AUGUSTA, Ga. Select patients with advanced prostate cancer may benefit from a Georgia Health Sciences University Cancer Center clinical trial that looks to improve survival rates of the FDA-approved prostate cancer drug Provenge.
The trial, led by GHSU Cancer Center Director Samir N. Khleif, is the first in the country to investigate prostate cancer treatment combining Provenge with two other cancer-fighting drugs, CT-011 and cyclophosphamide. As the first FDA-approved immunotherapy treatment for prostate cancer, Provenge has been found to extend life expectancy of certain men with advanced prostate cancer by nearly 20 percent.
"Although the increased overall survival seen with Provenge treatment is a welcome advance in the treatment of prostate cancer, the goal of cancer therapy must be the eradication of disease," said Khleif. "Therefore, improvements can be made, and this clinical trial is intended to improve the current standard of care."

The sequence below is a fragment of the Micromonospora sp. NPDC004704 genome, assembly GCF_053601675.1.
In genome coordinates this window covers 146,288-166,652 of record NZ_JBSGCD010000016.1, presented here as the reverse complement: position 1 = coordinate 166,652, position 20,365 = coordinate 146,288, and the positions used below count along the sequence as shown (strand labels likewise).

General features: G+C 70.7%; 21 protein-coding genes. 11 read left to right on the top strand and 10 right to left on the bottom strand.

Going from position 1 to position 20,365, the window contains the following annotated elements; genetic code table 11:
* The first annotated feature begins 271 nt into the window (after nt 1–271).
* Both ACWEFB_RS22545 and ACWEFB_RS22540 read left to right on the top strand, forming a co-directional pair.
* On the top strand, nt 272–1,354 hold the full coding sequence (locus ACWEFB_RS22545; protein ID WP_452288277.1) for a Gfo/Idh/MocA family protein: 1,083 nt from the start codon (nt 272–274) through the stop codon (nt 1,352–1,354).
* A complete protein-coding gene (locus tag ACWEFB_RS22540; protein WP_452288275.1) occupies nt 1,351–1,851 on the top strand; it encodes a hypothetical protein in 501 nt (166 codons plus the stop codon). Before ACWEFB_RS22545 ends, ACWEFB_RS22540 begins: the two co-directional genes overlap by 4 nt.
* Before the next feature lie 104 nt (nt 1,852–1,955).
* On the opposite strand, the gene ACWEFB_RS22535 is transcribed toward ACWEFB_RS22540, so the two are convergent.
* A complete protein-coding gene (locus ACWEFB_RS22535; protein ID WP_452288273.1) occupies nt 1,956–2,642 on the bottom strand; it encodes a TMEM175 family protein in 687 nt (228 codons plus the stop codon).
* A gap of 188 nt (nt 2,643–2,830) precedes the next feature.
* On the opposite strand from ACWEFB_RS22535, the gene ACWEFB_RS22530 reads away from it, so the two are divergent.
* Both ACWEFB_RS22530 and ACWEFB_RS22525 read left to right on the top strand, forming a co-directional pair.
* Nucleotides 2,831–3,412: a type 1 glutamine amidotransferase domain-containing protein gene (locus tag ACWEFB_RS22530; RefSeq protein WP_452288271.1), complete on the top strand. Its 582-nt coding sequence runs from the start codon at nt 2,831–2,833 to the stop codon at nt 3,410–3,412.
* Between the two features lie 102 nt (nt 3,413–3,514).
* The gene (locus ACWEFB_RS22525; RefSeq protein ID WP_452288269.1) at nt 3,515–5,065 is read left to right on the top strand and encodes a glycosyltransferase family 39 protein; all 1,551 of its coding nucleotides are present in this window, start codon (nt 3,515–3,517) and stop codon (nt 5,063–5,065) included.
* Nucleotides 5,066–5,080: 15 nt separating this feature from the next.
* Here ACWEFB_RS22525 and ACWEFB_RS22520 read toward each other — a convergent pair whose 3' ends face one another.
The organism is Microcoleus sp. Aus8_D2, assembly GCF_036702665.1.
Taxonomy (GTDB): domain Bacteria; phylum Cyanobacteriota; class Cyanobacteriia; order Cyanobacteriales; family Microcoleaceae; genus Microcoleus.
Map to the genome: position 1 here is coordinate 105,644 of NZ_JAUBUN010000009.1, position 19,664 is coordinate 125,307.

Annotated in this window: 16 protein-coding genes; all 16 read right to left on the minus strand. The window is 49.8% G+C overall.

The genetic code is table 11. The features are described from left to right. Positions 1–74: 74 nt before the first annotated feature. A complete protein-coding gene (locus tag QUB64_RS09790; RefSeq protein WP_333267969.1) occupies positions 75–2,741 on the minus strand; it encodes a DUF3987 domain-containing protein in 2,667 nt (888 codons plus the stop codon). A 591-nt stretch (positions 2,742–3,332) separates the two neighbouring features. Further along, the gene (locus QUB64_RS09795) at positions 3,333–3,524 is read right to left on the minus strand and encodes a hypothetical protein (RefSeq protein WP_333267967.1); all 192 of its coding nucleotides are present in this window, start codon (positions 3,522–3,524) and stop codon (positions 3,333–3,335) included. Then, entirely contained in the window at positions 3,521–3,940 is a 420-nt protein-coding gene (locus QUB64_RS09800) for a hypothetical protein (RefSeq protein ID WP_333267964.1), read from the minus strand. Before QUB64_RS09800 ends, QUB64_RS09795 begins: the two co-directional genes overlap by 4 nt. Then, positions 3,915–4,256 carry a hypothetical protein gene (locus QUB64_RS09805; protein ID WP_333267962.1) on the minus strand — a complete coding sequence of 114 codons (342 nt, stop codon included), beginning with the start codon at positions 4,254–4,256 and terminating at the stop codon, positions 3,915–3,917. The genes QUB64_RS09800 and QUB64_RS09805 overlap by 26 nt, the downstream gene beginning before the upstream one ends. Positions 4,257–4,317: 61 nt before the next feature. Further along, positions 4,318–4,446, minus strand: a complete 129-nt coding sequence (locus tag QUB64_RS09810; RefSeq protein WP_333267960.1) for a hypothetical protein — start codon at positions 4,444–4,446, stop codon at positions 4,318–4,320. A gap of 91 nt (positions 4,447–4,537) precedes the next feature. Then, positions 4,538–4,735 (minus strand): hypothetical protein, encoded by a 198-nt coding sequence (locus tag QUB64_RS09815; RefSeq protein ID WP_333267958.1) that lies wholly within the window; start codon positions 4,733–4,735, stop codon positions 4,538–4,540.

Provenge works by training the body's immune system to find and attack prostate cancer cells. Khleif's trial hopes to boost Provenge's effectiveness by combining it with two other drugs: CT-011, a type of antibody that reverses immune suppression caused by cancer, and cyclophosphamide, which in a low dose enhances the effect of Provenge and CT-011. Both have been safely used alone or in combination with other cancer therapies, but never for prostate cancer.
Preclinical animal studies in Khleif's lab found that the combination of Provenge with these two other drugs led to a significant increase in survival and complete tumor regression in more than 50 percent of mice. Based on these results, Dendreon Corporation, the makers of Provenge, and Khleif are collaborating on this first in human trial.
Khleif joined the GHSU Cancer Center as its Director after more than 22 years in the Cancer Vaccine Section at the National Cancer Institute. His lab focuses on research into vaccines to help the immune system target and eradicate cancers.
Prostate cancer is the most common cancer and the second leading cause of cancer deaths among men in most Western countries.
|Contact: Christen Carter|
Georgia Health Sciences University